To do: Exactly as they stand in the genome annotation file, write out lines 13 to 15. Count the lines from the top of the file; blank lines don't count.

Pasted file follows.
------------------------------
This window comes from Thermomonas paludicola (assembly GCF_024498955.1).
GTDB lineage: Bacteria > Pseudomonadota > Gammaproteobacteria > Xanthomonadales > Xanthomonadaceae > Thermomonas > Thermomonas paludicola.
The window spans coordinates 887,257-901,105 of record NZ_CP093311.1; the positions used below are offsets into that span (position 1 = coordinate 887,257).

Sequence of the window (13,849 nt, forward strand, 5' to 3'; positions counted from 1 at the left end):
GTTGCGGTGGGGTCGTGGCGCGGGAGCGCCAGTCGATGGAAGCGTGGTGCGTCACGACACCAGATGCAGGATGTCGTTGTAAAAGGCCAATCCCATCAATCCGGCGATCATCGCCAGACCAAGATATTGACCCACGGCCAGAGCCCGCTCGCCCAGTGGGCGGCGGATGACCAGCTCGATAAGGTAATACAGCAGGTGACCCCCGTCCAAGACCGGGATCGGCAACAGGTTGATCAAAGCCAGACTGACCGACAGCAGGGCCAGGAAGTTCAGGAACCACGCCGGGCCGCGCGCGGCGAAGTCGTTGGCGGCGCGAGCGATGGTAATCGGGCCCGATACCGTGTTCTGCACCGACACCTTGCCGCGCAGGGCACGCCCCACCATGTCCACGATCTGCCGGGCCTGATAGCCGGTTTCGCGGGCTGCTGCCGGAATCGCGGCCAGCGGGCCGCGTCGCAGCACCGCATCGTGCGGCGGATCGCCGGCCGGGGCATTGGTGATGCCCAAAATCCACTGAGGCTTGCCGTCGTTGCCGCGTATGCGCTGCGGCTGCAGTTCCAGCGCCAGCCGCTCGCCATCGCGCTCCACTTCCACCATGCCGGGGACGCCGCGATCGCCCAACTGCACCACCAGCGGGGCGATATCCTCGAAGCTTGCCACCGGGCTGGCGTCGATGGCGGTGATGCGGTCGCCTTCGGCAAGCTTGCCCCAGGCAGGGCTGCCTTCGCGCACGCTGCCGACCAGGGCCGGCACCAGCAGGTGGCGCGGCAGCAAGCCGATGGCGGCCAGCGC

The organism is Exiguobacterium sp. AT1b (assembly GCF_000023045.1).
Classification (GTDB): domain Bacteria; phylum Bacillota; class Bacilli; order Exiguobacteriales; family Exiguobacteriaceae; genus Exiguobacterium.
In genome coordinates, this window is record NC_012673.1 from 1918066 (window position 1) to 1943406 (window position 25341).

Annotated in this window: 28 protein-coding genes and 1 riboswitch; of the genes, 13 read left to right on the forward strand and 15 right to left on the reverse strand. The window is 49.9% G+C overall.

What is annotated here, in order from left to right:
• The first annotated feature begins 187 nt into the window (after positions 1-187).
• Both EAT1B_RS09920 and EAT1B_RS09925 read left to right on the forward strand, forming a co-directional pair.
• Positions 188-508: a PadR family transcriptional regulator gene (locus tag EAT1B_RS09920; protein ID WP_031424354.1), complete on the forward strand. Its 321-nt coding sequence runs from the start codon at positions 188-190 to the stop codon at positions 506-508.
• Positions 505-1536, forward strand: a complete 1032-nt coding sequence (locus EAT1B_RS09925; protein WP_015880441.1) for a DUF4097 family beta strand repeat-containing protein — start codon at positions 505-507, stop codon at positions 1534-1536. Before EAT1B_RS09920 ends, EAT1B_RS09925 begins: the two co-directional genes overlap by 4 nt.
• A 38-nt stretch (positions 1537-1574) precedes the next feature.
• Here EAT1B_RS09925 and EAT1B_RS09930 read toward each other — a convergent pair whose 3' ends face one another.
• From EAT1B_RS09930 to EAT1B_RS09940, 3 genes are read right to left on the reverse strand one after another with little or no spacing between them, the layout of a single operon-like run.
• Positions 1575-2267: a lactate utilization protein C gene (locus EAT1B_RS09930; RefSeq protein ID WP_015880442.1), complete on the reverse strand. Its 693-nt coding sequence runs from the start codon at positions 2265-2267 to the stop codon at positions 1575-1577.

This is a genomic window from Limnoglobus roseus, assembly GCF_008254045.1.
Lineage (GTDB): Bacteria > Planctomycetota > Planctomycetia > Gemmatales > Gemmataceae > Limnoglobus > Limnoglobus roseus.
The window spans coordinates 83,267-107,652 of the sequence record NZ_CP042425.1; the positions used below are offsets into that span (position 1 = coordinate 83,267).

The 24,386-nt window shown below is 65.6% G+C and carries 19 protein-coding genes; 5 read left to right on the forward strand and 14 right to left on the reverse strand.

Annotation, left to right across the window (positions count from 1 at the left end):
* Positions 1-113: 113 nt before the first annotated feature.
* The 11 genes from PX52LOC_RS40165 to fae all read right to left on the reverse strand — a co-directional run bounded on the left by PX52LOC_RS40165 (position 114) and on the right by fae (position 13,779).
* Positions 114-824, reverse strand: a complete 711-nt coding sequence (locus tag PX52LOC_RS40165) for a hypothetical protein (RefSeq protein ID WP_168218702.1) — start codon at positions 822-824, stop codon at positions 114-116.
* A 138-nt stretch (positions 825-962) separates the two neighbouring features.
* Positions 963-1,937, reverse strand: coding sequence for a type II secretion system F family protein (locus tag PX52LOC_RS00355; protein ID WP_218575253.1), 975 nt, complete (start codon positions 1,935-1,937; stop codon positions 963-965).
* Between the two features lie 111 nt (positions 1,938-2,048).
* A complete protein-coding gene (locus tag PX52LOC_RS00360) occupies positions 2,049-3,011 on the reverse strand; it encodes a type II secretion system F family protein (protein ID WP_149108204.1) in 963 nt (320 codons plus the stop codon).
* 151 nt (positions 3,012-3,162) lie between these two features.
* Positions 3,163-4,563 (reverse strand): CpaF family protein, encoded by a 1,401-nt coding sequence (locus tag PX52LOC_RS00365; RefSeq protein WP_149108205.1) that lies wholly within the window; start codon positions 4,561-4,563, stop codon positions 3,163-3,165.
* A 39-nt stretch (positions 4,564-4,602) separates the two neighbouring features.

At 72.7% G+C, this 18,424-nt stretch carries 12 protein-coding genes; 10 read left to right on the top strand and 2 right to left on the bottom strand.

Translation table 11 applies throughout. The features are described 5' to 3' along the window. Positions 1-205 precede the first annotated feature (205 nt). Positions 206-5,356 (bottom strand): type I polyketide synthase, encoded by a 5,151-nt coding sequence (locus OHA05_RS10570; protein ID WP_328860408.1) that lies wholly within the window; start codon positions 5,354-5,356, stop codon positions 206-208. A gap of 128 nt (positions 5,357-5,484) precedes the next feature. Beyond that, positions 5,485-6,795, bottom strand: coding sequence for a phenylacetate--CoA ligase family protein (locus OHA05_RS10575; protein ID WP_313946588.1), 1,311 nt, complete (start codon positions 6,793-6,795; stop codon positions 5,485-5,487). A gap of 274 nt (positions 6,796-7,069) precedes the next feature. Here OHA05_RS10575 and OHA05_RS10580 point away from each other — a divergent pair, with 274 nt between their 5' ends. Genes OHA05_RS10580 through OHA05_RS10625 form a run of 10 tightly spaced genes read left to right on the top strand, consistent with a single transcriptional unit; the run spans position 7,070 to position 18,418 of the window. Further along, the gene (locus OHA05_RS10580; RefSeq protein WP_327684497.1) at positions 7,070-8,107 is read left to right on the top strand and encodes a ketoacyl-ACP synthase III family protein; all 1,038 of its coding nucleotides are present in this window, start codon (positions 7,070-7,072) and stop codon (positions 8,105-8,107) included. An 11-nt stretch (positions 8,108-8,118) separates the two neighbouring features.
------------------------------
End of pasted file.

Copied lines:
• Positions 188-508: a PadR family transcriptional regulator gene (locus tag EAT1B_RS09920; protein ID WP_031424354.1), complete on the forward strand. Its 321-nt coding sequence runs from the start codon at positions 188-190 to the stop codon at positions 506-508.
• Positions 505-1536, forward strand: a complete 1032-nt coding sequence (locus EAT1B_RS09925; protein WP_015880441.1) for a DUF4097 family beta strand repeat-containing protein — start codon at positions 505-507, stop codon at positions 1534-1536. Before EAT1B_RS09920 ends, EAT1B_RS09925 begins: the two co-directional genes overlap by 4 nt.
• A 38-nt stretch (positions 1537-1574) precedes the next feature.